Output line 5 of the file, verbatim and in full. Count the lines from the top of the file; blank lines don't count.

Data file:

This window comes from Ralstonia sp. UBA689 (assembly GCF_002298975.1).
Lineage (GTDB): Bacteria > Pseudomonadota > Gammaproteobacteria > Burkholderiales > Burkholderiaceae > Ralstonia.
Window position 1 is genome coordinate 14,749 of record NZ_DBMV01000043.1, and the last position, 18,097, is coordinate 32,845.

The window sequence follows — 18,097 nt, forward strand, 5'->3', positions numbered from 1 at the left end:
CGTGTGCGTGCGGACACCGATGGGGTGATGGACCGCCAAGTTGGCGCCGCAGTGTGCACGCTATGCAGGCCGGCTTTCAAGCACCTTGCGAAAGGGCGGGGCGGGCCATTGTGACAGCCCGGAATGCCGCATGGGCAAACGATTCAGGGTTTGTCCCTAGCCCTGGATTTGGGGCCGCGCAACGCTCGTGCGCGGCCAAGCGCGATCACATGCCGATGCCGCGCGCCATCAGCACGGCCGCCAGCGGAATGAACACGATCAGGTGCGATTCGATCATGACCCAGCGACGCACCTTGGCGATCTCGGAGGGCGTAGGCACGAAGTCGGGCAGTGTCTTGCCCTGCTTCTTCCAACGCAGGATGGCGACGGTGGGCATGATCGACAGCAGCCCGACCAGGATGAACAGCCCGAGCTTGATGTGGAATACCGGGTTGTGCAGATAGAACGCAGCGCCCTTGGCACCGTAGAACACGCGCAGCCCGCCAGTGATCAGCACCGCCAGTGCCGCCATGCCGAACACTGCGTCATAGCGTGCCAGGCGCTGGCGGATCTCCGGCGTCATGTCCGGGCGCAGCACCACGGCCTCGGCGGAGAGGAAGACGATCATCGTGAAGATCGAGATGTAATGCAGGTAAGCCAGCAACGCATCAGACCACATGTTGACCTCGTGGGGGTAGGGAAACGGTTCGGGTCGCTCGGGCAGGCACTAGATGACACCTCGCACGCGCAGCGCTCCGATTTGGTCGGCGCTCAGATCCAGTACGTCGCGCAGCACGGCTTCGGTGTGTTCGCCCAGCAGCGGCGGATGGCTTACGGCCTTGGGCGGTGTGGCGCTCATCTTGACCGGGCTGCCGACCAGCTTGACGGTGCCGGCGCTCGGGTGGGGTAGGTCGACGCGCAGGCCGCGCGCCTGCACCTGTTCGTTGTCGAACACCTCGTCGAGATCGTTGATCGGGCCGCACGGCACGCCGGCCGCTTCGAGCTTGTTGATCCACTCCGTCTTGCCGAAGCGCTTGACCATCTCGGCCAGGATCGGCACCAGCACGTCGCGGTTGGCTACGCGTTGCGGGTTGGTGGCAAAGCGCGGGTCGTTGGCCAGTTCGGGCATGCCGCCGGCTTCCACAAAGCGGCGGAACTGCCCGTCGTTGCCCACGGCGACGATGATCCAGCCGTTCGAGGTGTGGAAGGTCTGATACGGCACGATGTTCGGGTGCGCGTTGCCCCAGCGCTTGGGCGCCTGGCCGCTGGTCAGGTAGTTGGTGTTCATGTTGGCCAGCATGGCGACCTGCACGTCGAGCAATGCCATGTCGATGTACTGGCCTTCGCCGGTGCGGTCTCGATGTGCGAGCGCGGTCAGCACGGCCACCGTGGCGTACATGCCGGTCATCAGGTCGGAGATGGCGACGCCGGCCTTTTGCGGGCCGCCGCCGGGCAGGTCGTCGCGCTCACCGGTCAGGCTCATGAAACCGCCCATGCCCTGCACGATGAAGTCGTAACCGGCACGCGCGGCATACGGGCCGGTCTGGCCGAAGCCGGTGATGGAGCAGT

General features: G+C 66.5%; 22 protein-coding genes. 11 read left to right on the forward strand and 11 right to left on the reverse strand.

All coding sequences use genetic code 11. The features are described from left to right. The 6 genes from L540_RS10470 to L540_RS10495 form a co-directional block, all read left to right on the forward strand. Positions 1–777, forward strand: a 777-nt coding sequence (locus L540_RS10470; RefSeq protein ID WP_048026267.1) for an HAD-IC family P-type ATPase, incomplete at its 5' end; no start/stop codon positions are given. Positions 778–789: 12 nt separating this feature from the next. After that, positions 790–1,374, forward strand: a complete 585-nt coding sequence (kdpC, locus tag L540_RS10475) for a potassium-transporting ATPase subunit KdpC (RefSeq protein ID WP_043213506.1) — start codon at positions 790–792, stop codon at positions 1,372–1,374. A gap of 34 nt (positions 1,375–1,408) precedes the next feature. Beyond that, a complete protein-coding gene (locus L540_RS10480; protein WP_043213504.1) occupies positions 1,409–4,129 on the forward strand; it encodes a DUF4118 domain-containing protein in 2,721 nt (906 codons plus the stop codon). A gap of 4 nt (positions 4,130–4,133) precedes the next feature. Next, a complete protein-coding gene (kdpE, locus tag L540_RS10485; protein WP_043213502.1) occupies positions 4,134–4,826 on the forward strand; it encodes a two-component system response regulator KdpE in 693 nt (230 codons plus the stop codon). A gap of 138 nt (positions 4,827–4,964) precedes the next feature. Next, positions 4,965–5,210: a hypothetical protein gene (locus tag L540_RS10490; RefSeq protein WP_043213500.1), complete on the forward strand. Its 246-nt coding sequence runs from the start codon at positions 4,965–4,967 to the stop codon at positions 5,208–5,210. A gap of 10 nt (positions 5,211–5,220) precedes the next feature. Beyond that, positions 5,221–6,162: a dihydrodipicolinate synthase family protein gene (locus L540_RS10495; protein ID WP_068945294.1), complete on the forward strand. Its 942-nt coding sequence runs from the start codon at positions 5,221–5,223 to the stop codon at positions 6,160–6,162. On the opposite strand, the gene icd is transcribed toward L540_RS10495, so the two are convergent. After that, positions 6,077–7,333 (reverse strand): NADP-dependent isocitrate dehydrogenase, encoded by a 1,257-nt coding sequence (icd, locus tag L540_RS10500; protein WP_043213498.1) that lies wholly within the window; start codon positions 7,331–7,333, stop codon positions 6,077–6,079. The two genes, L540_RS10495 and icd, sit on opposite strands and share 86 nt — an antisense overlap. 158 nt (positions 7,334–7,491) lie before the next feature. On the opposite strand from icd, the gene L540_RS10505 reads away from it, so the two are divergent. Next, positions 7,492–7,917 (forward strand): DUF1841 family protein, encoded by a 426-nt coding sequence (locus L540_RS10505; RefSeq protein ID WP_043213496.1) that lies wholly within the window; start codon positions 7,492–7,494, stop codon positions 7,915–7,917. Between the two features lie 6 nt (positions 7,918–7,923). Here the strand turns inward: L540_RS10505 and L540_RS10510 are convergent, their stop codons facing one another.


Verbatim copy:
CGTGTGCGTGCGGACACCGATGGGGTGATGGACCGCCAAGTTGGCGCCGCAGTGTGCACGCTATGCAGGCCGGCTTTCAAGCACCTTGCGAAAGGGCGGGGCGGGCCATTGTGACAGCCCGGAATGCCGCATGGGCAAACGATTCAGGGTTTGTCCCTAGCCCTGGATTTGGGGCCGCGCAACGCTCGTGCGCGGCCAAGCGCGATCACATGCCGATGCCGCGCGCCATCAGCACGGCCGCCAGCGGAATGAACACGATCAGGTGCGATTCGATCATGACCCAGCGACGCACCTTGGCGATCTCGGAGGGCGTAGGCACGAAGTCGGGCAGTGTCTTGCCCTGCTTCTTCCAACGCAGGATGGCGACGGTGGGCATGATCGACAGCAGCCCGACCAGGATGAACAGCCCGAGCTTGATGTGGAATACCGGGTTGTGCAGATAGAACGCAGCGCCCTTGGCACCGTAGAACACGCGCAGCCCGCCAGTGATCAGCACCGCCAGTGCCGCCATGCCGAACACTGCGTCATAGCGTGCCAGGCGCTGGCGGATCTCCGGCGTCATGTCCGGGCGCAGCACCACGGCCTCGGCGGAGAGGAAGACGATCATCGTGAAGATCGAGATGTAATGCAGGTAAGCCAGCAACGCATCAGACCACATGTTGACCTCGTGGGGGTAGGGAAACGGTTCGGGTCGCTCGGGCAGGCACTAGATGACACCTCGCACGCGCAGCGCTCCGATTTGGTCGGCGCTCAGATCCAGTACGTCGCGCAGCACGGCTTCGGTGTGTTCGCCCAGCAGCGGCGGATGGCTTACGGCCTTGGGCGGTGTGGCGCTCATCTTGACCGGGCTGCCGACCAGCTTGACGGTGCCGGCGCTCGGGTGGGGTAGGTCGACGCGCAGGCCGCGCGCCTGCACCTGTTCGTTGTCGAACACCTCGTCGAGATCGTTGATCGGGCCGCACGGCACGCCGGCCGCTTCGAGCTTGTTGATCCACTCCGTCTTGCCGAAGCGCTTGACCATCTCGGCCAGGATCGGCACCAGCACGTCGCGGTTGGCTACGCGTTGCGGGTTGGTGGCAAAGCGCGGGTCGTTGGCCAGTTCGGGCATGCCGCCGGCTTCCACAAAGCGGCGGAACTGCCCGTCGTTGCCCACGGCGACGATGATCCAGCCGTTCGAGGTGTGGAAGGTCTGATACGGCACGATGTTCGGGTGCGCGTTGCCCCAGCGCTTGGGCGCCTGGCCGCTGGTCAGGTAGTTGGTGTTCATGTTGGCCAGCATGGCGACCTGCACGTCGAGCAATGCCATGTCGATGTACTGGCCTTCGCCGGTGCGGTCTCGATGTGCGAGCGCGGTCAGCACGGCCACCGTGGCGTACATGCCGGTCATCAGGTCGGAGATGGCGACGCCGGCCTTTTGCGGGCCGCCGCCGGGCAGGTCGTCGCGCTCACCGGTCAGGCTCATGAAACCGCCCATGCCCTGCACGATGAAGTCGTAACCGGCACGCGCGGCATACGGGCCGGTCTGGCCGAAGCCGGTGATGGAGCAGT